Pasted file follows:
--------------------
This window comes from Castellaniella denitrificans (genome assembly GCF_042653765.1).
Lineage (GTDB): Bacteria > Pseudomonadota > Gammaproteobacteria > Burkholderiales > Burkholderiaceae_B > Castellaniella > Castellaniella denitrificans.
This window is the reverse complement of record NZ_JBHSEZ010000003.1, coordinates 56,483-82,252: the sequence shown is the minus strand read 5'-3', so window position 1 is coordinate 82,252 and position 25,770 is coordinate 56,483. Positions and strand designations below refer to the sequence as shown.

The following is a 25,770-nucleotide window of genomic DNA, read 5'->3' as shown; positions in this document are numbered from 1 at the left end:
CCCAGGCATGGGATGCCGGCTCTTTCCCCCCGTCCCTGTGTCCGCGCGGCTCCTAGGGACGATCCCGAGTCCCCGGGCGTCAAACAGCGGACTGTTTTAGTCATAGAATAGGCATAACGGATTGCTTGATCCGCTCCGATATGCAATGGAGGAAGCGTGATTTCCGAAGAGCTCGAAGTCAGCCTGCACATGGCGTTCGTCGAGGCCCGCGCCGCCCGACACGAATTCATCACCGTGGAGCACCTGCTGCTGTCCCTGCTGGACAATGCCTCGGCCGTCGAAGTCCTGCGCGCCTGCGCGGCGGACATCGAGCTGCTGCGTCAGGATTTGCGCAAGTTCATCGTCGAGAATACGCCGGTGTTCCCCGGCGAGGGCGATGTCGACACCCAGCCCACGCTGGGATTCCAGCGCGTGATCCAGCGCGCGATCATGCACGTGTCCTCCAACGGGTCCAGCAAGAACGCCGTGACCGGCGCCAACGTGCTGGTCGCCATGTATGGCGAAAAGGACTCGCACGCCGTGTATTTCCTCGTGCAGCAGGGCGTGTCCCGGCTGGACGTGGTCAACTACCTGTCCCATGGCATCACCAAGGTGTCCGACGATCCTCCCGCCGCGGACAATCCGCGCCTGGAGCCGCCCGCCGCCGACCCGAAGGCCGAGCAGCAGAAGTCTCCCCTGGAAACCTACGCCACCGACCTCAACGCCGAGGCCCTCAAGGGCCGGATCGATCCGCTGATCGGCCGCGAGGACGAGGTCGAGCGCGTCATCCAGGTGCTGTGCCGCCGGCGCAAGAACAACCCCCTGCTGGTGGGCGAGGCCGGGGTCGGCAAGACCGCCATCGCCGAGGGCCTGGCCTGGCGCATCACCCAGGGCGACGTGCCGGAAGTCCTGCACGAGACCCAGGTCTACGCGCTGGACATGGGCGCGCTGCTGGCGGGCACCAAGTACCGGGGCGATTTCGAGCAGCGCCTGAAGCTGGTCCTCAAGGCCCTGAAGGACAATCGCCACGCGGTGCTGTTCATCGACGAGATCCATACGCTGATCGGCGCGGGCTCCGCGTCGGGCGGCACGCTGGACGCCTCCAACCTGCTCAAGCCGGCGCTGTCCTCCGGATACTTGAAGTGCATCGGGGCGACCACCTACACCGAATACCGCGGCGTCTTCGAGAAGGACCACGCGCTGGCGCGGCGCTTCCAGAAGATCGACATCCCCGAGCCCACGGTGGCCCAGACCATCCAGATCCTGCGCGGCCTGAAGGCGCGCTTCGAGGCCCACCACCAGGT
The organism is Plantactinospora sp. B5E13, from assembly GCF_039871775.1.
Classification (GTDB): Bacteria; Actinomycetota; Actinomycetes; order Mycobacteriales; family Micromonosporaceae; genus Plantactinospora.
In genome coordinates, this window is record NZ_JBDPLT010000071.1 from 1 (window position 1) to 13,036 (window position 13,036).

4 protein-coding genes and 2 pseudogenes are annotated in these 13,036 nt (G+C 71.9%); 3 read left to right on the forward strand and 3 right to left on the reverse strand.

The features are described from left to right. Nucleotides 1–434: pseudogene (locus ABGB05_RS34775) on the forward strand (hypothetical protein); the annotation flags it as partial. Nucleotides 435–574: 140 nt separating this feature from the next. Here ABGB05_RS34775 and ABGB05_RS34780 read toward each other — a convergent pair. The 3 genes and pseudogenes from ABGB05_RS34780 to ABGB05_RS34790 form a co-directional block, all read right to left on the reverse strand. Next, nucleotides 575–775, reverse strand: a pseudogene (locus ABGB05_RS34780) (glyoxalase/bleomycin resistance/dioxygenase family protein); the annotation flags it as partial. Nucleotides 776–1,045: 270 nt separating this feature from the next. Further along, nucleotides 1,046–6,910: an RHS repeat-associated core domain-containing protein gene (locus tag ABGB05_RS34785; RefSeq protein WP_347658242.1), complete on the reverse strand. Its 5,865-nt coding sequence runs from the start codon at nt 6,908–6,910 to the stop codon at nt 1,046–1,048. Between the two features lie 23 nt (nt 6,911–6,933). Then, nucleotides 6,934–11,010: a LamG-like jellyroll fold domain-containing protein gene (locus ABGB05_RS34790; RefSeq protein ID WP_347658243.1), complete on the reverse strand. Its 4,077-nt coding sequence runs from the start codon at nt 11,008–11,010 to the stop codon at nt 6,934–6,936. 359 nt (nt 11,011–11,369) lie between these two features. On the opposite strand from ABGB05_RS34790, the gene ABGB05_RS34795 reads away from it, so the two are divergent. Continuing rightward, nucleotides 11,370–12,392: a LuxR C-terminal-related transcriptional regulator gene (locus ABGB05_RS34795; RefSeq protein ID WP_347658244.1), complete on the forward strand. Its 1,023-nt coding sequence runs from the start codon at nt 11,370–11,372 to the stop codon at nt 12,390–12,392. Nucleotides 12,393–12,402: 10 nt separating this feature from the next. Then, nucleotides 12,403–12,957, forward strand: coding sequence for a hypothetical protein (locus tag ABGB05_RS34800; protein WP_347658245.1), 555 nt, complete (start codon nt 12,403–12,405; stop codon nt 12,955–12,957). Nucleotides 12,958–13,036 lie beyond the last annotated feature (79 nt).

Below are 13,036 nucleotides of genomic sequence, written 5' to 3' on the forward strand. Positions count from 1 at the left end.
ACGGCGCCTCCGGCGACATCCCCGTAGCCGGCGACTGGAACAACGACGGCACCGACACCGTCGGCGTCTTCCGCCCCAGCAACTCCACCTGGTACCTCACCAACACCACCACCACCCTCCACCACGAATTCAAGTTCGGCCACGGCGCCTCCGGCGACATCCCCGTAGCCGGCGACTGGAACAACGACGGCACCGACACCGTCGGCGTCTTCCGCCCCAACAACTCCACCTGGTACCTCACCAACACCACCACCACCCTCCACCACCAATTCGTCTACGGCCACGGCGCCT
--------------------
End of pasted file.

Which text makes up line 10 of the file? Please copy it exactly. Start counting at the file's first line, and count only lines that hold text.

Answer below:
The features are described from left to right. Nucleotides 1–434: pseudogene (locus ABGB05_RS34775) on the forward strand (hypothetical protein); the annotation flags it as partial. Nucleotides 435–574: 140 nt separating this feature from the next. Here ABGB05_RS34775 and ABGB05_RS34780 read toward each other — a convergent pair. The 3 genes and pseudogenes from ABGB05_RS34780 to ABGB05_RS34790 form a co-directional block, all read right to left on the reverse strand. Next, nucleotides 575–775, reverse strand: a pseudogene (locus ABGB05_RS34780) (glyoxalase/bleomycin resistance/dioxygenase family protein); the annotation flags it as partial. Nucleotides 776–1,045: 270 nt separating this feature from the next. Further along, nucleotides 1,046–6,910: an RHS repeat-associated core domain-containing protein gene (locus tag ABGB05_RS34785; RefSeq protein WP_347658242.1), complete on the reverse strand. Its 5,865-nt coding sequence runs from the start codon at nt 6,908–6,910 to the stop codon at nt 1,046–1,048. Between the two features lie 23 nt (nt 6,911–6,933). Then, nucleotides 6,934–11,010: a LamG-like jellyroll fold domain-containing protein gene (locus ABGB05_RS34790; RefSeq protein ID WP_347658243.1), complete on the reverse strand. Its 4,077-nt coding sequence runs from the start codon at nt 11,008–11,010 to the stop codon at nt 6,934–6,936. 359 nt (nt 11,011–11,369) lie between these two features. On the opposite strand from ABGB05_RS34790, the gene ABGB05_RS34795 reads away from it, so the two are divergent. Continuing rightward, nucleotides 11,370–12,392: a LuxR C-terminal-related transcriptional regulator gene (locus ABGB05_RS34795; RefSeq protein ID WP_347658244.1), complete on the forward strand. Its 1,023-nt coding sequence runs from the start codon at nt 11,370–11,372 to the stop codon at nt 12,390–12,392. Nucleotides 12,393–12,402: 10 nt separating this feature from the next. Then, nucleotides 12,403–12,957, forward strand: coding sequence for a hypothetical protein (locus tag ABGB05_RS34800; protein WP_347658245.1), 555 nt, complete (start codon nt 12,403–12,405; stop codon nt 12,955–12,957). Nucleotides 12,958–13,036 lie beyond the last annotated feature (79 nt).